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I am quoting one of the termination conditions on my offer letter which I am unable to understand. Can anyone please help. The condition is as follows:

The Company may, at its discretion, choose to pay your salary in lieu of such notice. Alternatively, the Company may require that you do not attend the workplace during the notice period.

The notice period is 2 months.

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    Which part don't you understand? Although the condition seems fairly clear and unambiguous (given a firm understanding of the language used). If you're having trouble understanding the language, that would probably be better suited to a site dedicated to English language as opposed to a workplace site. Jul 1 '21 at 21:52
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    What country is this?
    – Karen
    Jul 1 '21 at 21:55
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They can choose to pay you out instead of you working the notice period OR they can put you on “gardening leave” during the notice period such that they do not have you on site.

Some employees have been known to cause damage while working their notice period so companies now tend to avoid the possibility.

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    I've only ever heard this called "garden leave," but I just googled it and apparently it's morphed into "gardening leave."
    – shoover
    Jul 2 '21 at 5:10
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Just to expand on Solar Mike’s succinct answer:

You give 2 months notice.

You then keep working for 2 months and finally leave.

The conditions let the company do a couple of other things if they want.

Either pay you for the 2 months’ work upfront and you stop working immediately.

Or they ‘employ’ you for 2 months, but you don’t actually do anything. Just stay out of the office and don’t log in to any work systems.

This is commonly referred to as ‘gardening leave’.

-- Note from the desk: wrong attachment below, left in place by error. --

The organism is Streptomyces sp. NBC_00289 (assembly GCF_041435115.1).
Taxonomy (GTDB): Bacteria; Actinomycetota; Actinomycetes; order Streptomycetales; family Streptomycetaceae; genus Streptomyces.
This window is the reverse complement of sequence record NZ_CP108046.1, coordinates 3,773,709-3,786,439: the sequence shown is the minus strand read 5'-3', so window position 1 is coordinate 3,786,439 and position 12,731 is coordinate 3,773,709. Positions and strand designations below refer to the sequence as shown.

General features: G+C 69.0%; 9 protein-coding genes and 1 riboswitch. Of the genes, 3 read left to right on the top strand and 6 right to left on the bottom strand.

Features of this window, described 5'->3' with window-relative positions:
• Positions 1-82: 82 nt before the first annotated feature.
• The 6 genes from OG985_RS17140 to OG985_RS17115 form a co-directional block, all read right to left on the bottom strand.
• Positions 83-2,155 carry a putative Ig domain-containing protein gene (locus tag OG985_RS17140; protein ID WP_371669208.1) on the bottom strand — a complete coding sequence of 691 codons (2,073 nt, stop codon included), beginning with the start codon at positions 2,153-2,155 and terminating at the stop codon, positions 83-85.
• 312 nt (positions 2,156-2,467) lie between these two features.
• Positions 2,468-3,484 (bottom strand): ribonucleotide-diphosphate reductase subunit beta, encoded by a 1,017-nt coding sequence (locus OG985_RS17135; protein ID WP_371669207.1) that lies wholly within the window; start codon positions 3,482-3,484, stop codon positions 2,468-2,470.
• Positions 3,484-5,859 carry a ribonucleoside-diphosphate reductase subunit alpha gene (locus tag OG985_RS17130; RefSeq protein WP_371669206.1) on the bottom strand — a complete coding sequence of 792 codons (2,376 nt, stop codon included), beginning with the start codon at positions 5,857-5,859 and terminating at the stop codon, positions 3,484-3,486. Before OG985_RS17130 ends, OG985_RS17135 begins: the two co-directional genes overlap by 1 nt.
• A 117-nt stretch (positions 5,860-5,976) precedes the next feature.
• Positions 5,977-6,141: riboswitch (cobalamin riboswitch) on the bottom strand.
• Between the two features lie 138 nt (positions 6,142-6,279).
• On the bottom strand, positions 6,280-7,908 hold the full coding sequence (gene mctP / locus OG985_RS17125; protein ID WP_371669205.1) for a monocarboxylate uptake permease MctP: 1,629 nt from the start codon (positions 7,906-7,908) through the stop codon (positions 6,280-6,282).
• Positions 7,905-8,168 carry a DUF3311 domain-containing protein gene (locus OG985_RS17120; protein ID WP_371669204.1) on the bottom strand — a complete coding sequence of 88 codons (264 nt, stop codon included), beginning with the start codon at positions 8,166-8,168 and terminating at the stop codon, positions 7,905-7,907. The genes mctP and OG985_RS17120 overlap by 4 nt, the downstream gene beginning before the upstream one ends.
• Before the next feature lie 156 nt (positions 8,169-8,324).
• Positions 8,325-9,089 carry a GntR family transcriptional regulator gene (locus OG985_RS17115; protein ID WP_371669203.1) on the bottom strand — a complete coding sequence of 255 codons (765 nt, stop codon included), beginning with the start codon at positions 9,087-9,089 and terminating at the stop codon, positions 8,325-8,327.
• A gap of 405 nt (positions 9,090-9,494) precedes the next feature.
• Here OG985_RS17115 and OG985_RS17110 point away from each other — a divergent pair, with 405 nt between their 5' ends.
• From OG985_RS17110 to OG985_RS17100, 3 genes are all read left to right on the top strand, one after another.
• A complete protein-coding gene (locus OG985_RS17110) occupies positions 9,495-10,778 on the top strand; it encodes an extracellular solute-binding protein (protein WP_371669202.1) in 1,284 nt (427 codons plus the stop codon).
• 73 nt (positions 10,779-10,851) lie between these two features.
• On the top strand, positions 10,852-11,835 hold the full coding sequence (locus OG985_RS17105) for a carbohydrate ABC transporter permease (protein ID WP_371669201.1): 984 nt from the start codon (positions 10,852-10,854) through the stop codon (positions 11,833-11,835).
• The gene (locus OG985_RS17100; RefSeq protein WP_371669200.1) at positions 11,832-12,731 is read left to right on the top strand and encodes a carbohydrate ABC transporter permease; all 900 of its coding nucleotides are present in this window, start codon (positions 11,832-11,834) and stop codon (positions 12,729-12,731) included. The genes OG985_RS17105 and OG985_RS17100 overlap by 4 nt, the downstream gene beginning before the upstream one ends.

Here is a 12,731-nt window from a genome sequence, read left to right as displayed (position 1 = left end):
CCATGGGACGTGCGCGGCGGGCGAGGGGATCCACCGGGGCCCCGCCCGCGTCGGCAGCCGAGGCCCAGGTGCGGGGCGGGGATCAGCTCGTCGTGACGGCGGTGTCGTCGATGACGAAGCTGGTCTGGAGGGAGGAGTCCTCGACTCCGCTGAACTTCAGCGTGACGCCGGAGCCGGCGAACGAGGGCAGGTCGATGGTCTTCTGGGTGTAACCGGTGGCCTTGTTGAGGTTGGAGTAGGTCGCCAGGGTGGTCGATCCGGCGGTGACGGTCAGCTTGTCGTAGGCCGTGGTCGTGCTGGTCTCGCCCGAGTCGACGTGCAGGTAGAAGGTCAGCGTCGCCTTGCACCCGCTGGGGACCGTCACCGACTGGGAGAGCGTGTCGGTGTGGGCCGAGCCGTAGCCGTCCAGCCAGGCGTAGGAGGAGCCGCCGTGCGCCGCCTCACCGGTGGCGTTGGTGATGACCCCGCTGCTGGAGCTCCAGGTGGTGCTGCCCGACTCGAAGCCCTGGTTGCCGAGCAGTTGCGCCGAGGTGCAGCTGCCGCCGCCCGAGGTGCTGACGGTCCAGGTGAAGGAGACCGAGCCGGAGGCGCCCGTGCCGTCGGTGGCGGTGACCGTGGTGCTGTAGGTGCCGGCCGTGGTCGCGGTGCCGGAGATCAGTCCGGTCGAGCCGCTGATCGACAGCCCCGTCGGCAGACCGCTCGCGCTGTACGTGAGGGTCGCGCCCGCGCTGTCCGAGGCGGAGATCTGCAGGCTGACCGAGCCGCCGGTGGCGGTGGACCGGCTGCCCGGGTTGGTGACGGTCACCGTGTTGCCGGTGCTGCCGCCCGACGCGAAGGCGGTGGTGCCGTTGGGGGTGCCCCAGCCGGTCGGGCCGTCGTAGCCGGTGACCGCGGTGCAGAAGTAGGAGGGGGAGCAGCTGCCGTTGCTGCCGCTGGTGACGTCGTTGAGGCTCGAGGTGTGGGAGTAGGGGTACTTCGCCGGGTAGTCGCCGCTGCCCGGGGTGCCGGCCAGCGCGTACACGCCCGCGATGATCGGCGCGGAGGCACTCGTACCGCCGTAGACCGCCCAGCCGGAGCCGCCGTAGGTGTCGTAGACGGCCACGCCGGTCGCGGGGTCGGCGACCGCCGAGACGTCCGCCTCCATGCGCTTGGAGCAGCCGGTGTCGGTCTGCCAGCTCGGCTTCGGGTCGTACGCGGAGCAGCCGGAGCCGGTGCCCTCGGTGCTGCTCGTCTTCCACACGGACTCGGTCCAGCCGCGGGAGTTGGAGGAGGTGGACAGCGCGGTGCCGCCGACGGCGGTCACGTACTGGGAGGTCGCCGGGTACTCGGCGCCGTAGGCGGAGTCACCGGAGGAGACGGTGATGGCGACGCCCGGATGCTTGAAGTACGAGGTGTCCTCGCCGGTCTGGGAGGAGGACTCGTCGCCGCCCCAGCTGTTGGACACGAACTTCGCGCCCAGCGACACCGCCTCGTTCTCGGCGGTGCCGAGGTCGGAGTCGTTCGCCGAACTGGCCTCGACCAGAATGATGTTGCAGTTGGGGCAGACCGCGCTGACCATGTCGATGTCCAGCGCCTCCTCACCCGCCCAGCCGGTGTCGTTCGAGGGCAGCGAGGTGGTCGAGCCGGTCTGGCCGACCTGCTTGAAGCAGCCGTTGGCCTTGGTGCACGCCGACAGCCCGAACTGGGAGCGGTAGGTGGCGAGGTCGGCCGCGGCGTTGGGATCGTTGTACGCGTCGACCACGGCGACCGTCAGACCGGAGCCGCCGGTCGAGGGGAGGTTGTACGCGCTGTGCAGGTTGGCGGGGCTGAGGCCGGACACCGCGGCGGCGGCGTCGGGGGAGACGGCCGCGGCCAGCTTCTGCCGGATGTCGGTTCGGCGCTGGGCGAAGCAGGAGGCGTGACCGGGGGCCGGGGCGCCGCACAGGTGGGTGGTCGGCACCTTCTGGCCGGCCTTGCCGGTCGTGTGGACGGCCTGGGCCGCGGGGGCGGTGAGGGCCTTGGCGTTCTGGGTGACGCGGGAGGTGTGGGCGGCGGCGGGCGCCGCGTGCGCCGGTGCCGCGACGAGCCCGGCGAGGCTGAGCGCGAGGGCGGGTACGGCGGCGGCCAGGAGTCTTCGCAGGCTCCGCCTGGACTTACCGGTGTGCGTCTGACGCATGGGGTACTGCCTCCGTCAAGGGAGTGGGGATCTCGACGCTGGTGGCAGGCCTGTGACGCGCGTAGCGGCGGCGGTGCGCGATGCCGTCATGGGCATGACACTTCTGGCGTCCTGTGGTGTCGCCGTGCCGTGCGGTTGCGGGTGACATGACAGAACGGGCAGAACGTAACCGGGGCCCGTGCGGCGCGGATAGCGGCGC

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    @Jor_El The notice period when you hand in your resignation is designed to give the company enough time to find and onboard a replacement for you. If you choose to hand in your notice and not serve the notice period, that's a breach of contract Jul 1 '21 at 12:37
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    @Jor_El : that’s another question, the notice period is basically there to allow your company to replace you. If you do not serve your notice period, you’re doing harm to your employer, which you may have to compensate in one way or another.
    – breversa
    Jul 1 '21 at 12:38
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    @jor_el Not serving your notice period is breach of contract, which the company could sue you for, and will absolutely destroy your professional reputation. I don’t recommend it.
    – Kaz
    Jul 1 '21 at 13:17
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    And to add to Dan's comment: if you are put on gardening leave instead, you are still employed. That usually means you can't work for someone else as well. Jul 1 '21 at 14:19
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    @Andrew Leach that is, in fact, the entire point of gardening leave :)
    – Kaz
    Jul 1 '21 at 15:40
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Companies are worried about bad transitions. They don't like it when employees sabotage stuff on their way out the door, or just do a poor job because they don't care.

And when they are hiring you, they don't know you. So they cannot say at hire time what they'll feel safe doing. So they write it into the contract that it is the company's option. The contract gives the company the discretion to either:

  • have you work until your very last day, training your replacement, documenting, etc.
  • Cancel your entry badge and logins for security reasons, but have you obliged to be "on call" in case the company needs you for any questions, training, crises etc. (they would have you come in effectively as a guest for security purposes).
  • Cancel your badge and logins, and pay your notice wages immediately and release you to seek other work with other companies. This is actually the kindest option, since it allows you to "double-earn" during the notice period. It's also the best with a potentially disgruntled employee, as their access will be cut off, and you hope they will fixate on finding a new job.

This last option can be turbocharged by adding a substantial bonus with a time delay. The bonus, of course, is conditional on their good behavior.

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    I don't see how the last option (paying the employee out, releasing them immediately) is compatible with offering a bonus at all. Possibly you meant to write "first option" rather than "last option"?
    – B. Ithica
    Jul 2 '21 at 9:55
  • @B.Ithica I meant "last". It's like when you have to evict a tenant. You have very reasonable reason to fear them kicking out all the drywall and busting water pipes on their way out the door. Sometimes it's best to offer them, say, $2000 bonus and good reference for a clean, no-nonsense exit. You win, and they feel like they won. Win/win. Jul 2 '21 at 15:07
  • Generally, the kicking out of drywall and busting of water pipes is prevented by a security guard whose task it is to escort them out of the building, which is part and parcel of "cancel their badge".
    – B. Ithica
    Jul 5 '21 at 9:17
  • I think you lost the thread there @B.Ithica... Jul 5 '21 at 13:54

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